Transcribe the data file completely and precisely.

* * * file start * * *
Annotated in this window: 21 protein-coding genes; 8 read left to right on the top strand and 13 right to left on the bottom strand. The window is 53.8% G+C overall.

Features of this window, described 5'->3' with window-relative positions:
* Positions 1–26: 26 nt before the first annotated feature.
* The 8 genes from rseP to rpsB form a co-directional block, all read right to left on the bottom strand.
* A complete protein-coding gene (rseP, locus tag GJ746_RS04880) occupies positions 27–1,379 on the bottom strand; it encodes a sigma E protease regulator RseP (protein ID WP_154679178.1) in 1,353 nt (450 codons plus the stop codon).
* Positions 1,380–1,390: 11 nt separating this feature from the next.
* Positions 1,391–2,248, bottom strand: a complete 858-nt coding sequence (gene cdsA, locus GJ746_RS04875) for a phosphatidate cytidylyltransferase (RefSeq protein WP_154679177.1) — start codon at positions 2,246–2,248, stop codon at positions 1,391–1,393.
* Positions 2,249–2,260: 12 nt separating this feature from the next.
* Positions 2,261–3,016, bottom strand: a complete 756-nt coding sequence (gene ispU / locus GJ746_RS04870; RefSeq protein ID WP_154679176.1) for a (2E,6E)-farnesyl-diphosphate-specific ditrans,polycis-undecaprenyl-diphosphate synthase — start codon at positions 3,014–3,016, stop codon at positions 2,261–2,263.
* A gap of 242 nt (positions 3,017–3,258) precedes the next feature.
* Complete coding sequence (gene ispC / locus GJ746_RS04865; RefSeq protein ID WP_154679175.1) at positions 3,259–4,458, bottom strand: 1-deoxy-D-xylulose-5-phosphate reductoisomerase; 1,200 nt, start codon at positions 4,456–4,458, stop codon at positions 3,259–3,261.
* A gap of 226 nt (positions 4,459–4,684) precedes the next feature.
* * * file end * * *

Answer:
Annotated in this window: 21 protein-coding genes; 8 read left to right on the top strand and 13 right to left on the bottom strand. The window is 53.8% G+C overall.

Features of this window, described 5'->3' with window-relative positions:
* Positions 1–26: 26 nt before the first annotated feature.
* The 8 genes from rseP to rpsB form a co-directional block, all read right to left on the bottom strand.
* A complete protein-coding gene (rseP, locus tag GJ746_RS04880) occupies positions 27–1,379 on the bottom strand; it encodes a sigma E protease regulator RseP (protein ID WP_154679178.1) in 1,353 nt (450 codons plus the stop codon).
* Positions 1,380–1,390: 11 nt separating this feature from the next.
* Positions 1,391–2,248, bottom strand: a complete 858-nt coding sequence (gene cdsA, locus GJ746_RS04875) for a phosphatidate cytidylyltransferase (RefSeq protein WP_154679177.1) — start codon at positions 2,246–2,248, stop codon at positions 1,391–1,393.
* Positions 2,249–2,260: 12 nt separating this feature from the next.
* Positions 2,261–3,016, bottom strand: a complete 756-nt coding sequence (gene ispU / locus GJ746_RS04870; RefSeq protein ID WP_154679176.1) for a (2E,6E)-farnesyl-diphosphate-specific ditrans,polycis-undecaprenyl-diphosphate synthase — start codon at positions 3,014–3,016, stop codon at positions 2,261–2,263.
* A gap of 242 nt (positions 3,017–3,258) precedes the next feature.
* Complete coding sequence (gene ispC / locus GJ746_RS04865; RefSeq protein ID WP_154679175.1) at positions 3,259–4,458, bottom strand: 1-deoxy-D-xylulose-5-phosphate reductoisomerase; 1,200 nt, start codon at positions 4,456–4,458, stop codon at positions 3,259–3,261.
* A gap of 226 nt (positions 4,459–4,684) precedes the next feature.